Days Thirty-Three and Thirty-Four – Aimee and Sheena

So a whole bunch of years ago, my darling Dad, my great kid and I were down at Point Pleasant strolling the boardwalk on an early autumn Sunday afternoon. There was a crafts fair on the boardwalk and I left my Dad and my son at the arcade and I browsed the tables. I came across a table with the most glorious scented candles I have ever experienced. I picked a few and chatted with the talented woman who made these candles and learned about her process. The scents were heavenly and I bought a few and asked how I could buy more in the future. She gave me a card showing all the crafts fairs she’d be displaying at through the winter and, a few months later, I headed back down to Point Pleasant and its local high school’s craft fair. I reintroduced myself and bought even more candles and asked if she sold at retail. She did, she told me, and gave me the name of a boutique just a short drive away: Plethora.

And that was my how my love affair with this spectacular boutique and its two kick ass owners, Aimee and Sheena, began. Their store, the epitome of a local business that knows customer service like no other retailer I’ve ever frequented, carries a multitude of things you don’t know you need until you see them. Fashion, candles, jewelry, handbags, photography, cards, glassware, baby clothes and more things than I can even recall. When Point Pleasant is our destination, my Mom and I (and my great friend, Carol, when she and I do our every-few-months-trek to Point Pleasant for a day of shopping, a great meal and even better conversation) always make Plethora our first stop.

When my sister came with us one day, Aimee and Sheena found her a one-of-a-kind dress she wore to a wedding that still stands out as a knockout of an outfit. My Mom must have 20 of their multi-dimensional scarves and actually carries their business cards with her to give out because so many people stop my Mom and ask her where she got the scarves. When my Mom was getting out of the hospital a few years ago, they had a gift for her the next time we visited. And they always give us a discount for no other reason than “just because”. I know that we are not the only people they treat this way because it’s in their DNA to be kind and cheerful and compassionate and giving.

When I need a gift, big or small, for my friends or family, Plethora is where I head and Aimee and Sheena are who I look to because they know what their customers like, they never try to push us into buying something that’s not right and they treat us like friends, instead of casual customers. I’ve gifted so many people with things I’ve bought there over the years and, as a local business, they so appreciate their customers. It’s always a privilege to support a business that gives back as much as they do. They often hold fundraisers where they donate a portion of their sales to various charities or events throughout the Jersey Shore. If I spot an item I’d like on their Facebook page (please check it out and I know you’ll fall in love with them too), I can send them a note and ask them to hold it for me and even if it’s months before I get back there, they’ve got it stored away for me. They are strong, beautiful and successful entrepreneurs and it’s a pleasure and a privilege to be their customer.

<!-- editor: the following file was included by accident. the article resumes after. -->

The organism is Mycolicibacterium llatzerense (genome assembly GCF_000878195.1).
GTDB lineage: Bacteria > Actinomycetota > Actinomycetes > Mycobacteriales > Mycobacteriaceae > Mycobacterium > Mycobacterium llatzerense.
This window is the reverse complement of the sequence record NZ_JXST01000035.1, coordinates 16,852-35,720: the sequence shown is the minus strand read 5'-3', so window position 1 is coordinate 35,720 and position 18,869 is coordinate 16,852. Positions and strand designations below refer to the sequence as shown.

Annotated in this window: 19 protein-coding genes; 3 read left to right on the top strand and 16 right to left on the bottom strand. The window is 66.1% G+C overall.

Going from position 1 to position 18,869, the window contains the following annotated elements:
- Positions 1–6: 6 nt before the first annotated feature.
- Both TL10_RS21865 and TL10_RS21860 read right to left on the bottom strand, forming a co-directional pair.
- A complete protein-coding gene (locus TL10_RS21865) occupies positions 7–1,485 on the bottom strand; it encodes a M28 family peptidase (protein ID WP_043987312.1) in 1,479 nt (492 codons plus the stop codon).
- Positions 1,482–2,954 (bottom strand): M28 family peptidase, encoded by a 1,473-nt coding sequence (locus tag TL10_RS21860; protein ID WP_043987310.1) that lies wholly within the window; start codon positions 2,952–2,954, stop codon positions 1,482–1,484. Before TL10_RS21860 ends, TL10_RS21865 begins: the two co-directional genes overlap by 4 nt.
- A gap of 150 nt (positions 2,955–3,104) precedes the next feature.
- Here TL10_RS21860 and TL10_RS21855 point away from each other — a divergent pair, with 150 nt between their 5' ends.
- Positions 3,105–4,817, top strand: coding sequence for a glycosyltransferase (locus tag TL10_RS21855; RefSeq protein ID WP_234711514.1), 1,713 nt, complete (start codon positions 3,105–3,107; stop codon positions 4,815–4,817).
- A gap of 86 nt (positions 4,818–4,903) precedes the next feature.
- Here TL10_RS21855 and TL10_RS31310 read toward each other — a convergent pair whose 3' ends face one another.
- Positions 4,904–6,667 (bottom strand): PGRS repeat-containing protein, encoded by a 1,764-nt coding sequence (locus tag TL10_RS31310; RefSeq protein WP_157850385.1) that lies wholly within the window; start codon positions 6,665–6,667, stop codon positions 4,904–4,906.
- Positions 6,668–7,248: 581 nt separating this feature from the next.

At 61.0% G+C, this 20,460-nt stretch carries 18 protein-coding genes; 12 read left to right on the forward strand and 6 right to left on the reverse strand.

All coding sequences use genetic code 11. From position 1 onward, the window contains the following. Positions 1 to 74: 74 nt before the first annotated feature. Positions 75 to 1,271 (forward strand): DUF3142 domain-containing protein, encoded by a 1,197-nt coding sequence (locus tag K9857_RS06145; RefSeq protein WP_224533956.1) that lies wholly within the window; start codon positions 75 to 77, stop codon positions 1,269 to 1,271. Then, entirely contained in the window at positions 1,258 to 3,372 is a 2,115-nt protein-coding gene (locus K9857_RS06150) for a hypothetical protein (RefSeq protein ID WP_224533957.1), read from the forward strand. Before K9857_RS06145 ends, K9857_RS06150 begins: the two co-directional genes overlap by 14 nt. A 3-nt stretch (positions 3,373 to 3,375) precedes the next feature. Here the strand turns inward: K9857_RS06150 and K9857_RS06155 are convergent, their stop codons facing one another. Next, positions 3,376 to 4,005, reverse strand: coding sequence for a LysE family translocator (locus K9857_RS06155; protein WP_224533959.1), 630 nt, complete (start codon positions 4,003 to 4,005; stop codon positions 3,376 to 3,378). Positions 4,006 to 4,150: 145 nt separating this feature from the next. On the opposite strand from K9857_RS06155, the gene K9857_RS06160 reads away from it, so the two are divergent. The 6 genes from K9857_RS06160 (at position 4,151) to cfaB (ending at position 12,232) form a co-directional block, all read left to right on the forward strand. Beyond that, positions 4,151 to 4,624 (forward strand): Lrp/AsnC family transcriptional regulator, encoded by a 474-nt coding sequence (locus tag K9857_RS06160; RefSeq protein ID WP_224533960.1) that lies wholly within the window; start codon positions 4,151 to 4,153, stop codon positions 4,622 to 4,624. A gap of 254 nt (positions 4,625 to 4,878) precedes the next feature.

I’m so glad that all those years ago I let my Dad convince me to go to Point Pleasant on a Sunday afternoon where I stumbled across the crafts fair on the boardwalk and bought a candle that led me to the high school fundraiser which pointed me towards Plethora and Aimee and Sheena. They have been so kind to my family, my friend, Carol, and me and I love them to pieces. If you are ever down that way, please patronize their store. I can promise you that you will be happy that you did.

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Day Thirty-Two – Tom

So when I lived my corporate life, well before my great kid was born, I worked so much overtime each week and took so many taxis home from work at 11:00 pm that I didn’t know if I was coming or going. Of course I was 100 years younger than I am now with lots more energy and a youthful belief that hard work, commitment and dedication to one’s job always counted for something. I had been in the same position for a few years during a troubled time when the senior person overseeing our department was very ill and the person who reported to him was carrying on inappropriately with a staff member. A hotshot person in the company was brought in to raise the flagging morale of the staff and to shake things up and get things back on track.

After a few months on the job, this hotshot asked me to consider switching to a different position to try to rebrand, energize and breathe some life back into a division that had come under scrutiny for a number of unfortunate decisions. I accepted, albeit reluctantly, but felt with a little time and patience I could master the new job. I learned quickly that my confidence was probably overstated.

Within days I felt overwhelmed. Not so much from the challenge but because the learning curve on the project seemed insurmountable. I was out of my element. I was ready to go back to the hotshot and tell him he’d made a mistake picking me. But the night before I was going to do that, I called my work mentor, my dearest friend, my consigliere and poured my heart out to him. I’m in over my head, I told him. I feel like I’m never going to get it, I cried. I’m a failure before I begin, I said.